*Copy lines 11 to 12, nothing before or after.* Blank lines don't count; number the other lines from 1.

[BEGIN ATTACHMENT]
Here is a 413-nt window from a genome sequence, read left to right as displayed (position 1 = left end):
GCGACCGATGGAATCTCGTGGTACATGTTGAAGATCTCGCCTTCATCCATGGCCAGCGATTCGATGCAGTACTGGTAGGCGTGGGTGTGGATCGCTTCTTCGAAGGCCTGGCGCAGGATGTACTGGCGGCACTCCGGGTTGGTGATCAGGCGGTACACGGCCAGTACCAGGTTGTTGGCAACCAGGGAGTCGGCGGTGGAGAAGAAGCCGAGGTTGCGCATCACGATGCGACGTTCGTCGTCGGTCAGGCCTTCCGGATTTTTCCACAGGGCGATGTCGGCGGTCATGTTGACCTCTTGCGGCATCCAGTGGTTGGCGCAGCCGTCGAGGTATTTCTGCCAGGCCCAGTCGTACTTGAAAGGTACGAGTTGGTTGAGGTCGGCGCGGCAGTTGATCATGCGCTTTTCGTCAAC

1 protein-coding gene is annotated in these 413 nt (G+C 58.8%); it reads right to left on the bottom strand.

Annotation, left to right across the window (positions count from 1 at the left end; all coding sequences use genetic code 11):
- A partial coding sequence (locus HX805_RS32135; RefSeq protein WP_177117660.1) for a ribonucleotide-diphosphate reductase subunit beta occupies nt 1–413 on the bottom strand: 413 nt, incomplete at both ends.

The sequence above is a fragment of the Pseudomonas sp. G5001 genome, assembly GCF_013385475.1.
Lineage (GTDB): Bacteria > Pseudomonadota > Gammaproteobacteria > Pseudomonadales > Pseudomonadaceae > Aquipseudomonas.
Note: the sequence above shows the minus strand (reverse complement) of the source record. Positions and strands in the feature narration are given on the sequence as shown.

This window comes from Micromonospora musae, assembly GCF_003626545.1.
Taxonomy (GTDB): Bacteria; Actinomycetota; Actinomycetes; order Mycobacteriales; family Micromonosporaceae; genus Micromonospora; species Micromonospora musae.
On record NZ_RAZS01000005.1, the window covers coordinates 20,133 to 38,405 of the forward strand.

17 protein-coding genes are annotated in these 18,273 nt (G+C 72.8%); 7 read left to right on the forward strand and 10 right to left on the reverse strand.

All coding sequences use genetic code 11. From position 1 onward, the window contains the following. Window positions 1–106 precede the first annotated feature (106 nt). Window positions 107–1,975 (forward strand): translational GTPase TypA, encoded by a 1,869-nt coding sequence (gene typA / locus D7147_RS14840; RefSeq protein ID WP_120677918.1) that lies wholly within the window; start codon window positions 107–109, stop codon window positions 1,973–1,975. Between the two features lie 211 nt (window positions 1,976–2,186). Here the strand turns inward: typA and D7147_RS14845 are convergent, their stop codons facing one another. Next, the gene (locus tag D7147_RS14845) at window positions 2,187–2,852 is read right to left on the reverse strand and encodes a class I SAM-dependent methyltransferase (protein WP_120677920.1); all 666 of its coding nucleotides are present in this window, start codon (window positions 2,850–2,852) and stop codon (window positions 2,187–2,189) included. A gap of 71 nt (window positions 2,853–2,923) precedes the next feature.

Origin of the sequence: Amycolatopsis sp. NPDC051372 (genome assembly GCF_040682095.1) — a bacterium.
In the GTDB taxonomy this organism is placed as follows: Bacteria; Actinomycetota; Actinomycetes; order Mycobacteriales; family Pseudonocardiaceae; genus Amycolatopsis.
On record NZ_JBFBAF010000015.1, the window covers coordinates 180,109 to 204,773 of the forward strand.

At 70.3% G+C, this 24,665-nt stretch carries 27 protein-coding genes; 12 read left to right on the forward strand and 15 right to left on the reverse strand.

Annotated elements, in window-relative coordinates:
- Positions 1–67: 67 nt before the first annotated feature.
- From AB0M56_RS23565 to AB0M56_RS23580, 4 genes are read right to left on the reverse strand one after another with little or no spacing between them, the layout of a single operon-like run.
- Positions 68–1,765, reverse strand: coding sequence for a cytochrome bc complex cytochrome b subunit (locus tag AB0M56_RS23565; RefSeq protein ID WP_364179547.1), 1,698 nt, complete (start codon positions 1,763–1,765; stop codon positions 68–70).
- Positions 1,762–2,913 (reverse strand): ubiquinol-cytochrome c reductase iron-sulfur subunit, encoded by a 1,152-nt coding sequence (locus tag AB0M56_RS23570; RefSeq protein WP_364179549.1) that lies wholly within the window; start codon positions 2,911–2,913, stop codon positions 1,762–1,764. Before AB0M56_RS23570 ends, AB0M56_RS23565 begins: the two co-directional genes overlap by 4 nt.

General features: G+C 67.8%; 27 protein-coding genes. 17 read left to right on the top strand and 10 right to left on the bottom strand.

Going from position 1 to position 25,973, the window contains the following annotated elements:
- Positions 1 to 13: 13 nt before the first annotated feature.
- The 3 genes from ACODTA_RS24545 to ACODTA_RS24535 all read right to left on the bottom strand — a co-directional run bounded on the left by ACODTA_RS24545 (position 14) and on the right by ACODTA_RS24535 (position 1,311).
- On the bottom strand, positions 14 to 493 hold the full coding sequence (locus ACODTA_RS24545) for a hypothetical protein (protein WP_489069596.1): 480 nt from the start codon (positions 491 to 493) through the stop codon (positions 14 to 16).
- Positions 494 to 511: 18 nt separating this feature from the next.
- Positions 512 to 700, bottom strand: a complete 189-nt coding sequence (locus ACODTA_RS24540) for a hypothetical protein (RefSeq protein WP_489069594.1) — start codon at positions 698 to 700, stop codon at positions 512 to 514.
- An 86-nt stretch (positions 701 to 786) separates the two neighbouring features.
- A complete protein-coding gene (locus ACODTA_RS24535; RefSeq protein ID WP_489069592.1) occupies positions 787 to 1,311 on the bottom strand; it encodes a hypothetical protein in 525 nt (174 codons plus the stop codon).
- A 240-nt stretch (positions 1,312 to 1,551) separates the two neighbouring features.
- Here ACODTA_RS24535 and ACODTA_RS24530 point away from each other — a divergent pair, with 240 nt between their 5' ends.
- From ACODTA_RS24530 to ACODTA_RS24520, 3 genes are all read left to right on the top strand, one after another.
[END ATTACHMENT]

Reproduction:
On record NZ_RAZS01000005.1, the window covers coordinates 20,133 to 38,405 of the forward strand.

17 protein-coding genes are annotated in these 18,273 nt (G+C 72.8%); 7 read left to right on the forward strand and 10 right to left on the reverse strand.